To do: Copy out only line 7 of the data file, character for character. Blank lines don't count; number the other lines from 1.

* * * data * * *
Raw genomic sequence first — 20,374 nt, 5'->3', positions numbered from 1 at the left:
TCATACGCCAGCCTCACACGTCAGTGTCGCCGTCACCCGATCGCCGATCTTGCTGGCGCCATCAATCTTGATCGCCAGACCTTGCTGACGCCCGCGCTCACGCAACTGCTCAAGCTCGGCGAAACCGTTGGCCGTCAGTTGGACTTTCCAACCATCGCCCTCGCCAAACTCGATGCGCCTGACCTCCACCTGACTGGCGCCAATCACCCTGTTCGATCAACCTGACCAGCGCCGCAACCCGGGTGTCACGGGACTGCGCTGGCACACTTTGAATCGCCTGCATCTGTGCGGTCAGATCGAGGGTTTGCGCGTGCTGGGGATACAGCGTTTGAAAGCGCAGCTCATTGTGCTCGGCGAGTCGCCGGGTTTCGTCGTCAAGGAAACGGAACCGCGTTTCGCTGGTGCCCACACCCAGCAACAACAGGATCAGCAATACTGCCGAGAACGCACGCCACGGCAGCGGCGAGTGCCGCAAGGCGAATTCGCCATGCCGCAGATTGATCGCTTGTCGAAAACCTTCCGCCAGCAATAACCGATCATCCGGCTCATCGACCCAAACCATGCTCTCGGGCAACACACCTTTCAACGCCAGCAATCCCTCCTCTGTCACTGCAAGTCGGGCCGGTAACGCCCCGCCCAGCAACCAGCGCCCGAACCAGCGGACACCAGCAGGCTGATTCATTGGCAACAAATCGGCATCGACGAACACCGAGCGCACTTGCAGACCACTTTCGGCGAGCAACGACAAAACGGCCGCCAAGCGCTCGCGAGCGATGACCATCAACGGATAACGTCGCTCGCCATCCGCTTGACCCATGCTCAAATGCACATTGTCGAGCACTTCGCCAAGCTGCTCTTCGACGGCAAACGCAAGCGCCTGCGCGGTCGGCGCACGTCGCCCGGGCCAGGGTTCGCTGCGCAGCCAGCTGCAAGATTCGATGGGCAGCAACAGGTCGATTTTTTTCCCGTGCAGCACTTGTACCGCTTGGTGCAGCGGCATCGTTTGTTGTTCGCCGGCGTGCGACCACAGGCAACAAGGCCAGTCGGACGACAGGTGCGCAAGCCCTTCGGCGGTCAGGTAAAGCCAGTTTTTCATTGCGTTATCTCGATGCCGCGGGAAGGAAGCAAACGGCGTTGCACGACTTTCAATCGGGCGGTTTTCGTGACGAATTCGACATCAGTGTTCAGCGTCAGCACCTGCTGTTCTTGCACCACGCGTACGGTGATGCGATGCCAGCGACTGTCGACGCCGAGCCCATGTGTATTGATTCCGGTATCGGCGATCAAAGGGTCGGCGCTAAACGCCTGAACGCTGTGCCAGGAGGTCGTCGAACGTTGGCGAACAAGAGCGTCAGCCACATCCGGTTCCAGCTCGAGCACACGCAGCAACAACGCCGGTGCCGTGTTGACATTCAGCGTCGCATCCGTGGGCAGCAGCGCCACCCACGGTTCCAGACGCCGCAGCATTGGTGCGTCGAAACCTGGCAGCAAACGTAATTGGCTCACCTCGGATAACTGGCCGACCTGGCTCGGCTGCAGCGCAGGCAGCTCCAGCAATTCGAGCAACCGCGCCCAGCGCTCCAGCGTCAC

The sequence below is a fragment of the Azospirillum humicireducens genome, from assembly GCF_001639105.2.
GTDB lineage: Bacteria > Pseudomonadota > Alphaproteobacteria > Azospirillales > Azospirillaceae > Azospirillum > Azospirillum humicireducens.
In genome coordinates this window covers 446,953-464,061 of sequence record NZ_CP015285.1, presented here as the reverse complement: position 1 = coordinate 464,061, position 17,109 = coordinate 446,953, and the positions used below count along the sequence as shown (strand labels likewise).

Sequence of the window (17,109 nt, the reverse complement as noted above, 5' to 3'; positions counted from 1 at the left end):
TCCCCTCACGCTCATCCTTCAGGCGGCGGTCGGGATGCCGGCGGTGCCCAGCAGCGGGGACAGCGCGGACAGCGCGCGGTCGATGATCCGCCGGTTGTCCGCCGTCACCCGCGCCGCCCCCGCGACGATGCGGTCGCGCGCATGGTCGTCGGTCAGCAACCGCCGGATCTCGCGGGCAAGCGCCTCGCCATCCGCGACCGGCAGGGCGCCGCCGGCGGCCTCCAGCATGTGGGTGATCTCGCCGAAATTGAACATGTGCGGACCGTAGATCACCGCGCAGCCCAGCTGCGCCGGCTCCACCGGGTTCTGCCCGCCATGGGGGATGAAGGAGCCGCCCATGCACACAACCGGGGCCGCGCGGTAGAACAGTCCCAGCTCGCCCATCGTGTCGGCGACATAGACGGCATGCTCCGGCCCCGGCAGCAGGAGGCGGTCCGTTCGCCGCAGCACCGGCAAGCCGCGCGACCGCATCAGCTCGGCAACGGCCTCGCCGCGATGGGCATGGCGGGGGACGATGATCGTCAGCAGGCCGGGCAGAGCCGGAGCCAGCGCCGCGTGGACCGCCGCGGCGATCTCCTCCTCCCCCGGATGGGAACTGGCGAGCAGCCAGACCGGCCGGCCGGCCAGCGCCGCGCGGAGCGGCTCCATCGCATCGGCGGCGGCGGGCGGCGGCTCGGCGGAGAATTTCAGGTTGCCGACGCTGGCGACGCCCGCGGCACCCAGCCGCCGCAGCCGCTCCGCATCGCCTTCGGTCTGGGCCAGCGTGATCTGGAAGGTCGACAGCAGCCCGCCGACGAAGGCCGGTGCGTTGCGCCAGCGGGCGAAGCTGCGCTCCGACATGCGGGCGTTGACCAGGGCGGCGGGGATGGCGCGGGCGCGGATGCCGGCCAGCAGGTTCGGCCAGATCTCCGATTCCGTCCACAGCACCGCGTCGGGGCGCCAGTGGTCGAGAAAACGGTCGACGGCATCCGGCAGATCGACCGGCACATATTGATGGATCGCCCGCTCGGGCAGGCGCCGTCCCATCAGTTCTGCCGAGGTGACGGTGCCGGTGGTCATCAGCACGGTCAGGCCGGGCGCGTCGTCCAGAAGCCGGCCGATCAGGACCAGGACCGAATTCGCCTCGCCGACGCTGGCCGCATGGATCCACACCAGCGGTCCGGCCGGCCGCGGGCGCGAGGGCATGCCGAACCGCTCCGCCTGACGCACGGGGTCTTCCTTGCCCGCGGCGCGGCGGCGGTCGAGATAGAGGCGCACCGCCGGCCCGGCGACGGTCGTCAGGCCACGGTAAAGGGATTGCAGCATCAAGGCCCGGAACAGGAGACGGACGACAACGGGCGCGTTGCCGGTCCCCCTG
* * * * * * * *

TCCCCTCACGCTCATCCTTCAGGCGGCGGTCGGGATGCCGGCGGTGCCCAGCAGCGGGGACAGCGCGGACAGCGCGCGGTCGATGATCCGCCGGTTGTCCGCCGTCACCCGCGCCGCCCCCGCGACGATGCGGTCGCGCGCATGGTCGTCGGTCAGCAACCGCCGGATCTCGCGGGCAAGCGCCTCGCCATCCGCGACCGGCAGGGCGCCGCCGGCGGCCTCCAGCATGTGGGTGATCTCGCCGAAATTGAACATGTGCGGACCGTAGATCACCGCGCAGCCCAGCTGCGCCGGCTCCACCGGGTTCTGCCCGCCATGGGGGATGAAGGAGCCGCCCATGCACACAACCGGGGCCGCGCGGTAGAACAGTCCCAGCTCGCCCATCGTGTCGGCGACATAGACGGCATGCTCCGGCCCCGGCAGCAGGAGGCGGTCCGTTCGCCGCAGCACCGGCAAGCCGCGCGACCGCATCAGCTCGGCAACGGCCTCGCCGCGATGGGCATGGCGGGGGACGATGATCGTCAGCAGGCCGGGCAGAGCCGGAGCCAGCGCCGCGTGGACCGCCGCGGCGATCTCCTCCTCCCCCGGATGGGAACTGGCGAGCAGCCAGACCGGCCGGCCGGCCAGCGCCGCGCGGAGCGGCTCCATCGCATCGGCGGCGGCGGGCGGCGGCTCGGCGGAGAATTTCAGGTTGCCGACGCTGGCGACGCCCGCGGCACCCAGCCGCCGCAGCCGCTCCGCATCGCCTTCGGTCTGGGCCAGCGTGATCTGGAAGGTCGACAGCAGCCCGCCGACGAAGGCCGGTGCGTTGCGCCAGCGGGCGAAGCTGCGCTCCGACATGCGGGCGTTGACCAGGGCGGCGGGGATGGCGCGGGCGCGGATGCCGGCCAGCAGGTTCGGCCAGATCTCCGATTCCGTCCACAGCACCGCGTCGGGGCGCCAGTGGTCGAGAAAACGGTCGACGGCATCCGGCAGATCGACCGGCACATATTGATGGATCGCCCGCTCGGGCAGGCGCCGTCCCATCAGTTCTGCCGAGGTGACGGTGCCGGTGGTCATCAGCACGGTCAGGCCGGGCGCGTCGTCCAGAAGCCGGCCGATCAGGACCAGGACCGAATTCGCCTCGCCGACGCTGGCCGCATGGATCCACACCAGCGGTCCGGCCGGCCGCGGGCGCGAGGGCATGCCGAACCGCTCCGCCTGACGCACGGGGTCTTCCTTGCCCGCGGCGCGGCGGCGGTCGAGATAGAGGCGCACCGCCGGCCCGGCGACGGTCGTCAGGCCACGGTAAAGGGATTGCAGCATCAAGGCCCGGAACAGGAGACGGACGACAACGGGCGCGTTGCCGGTCCCCCTG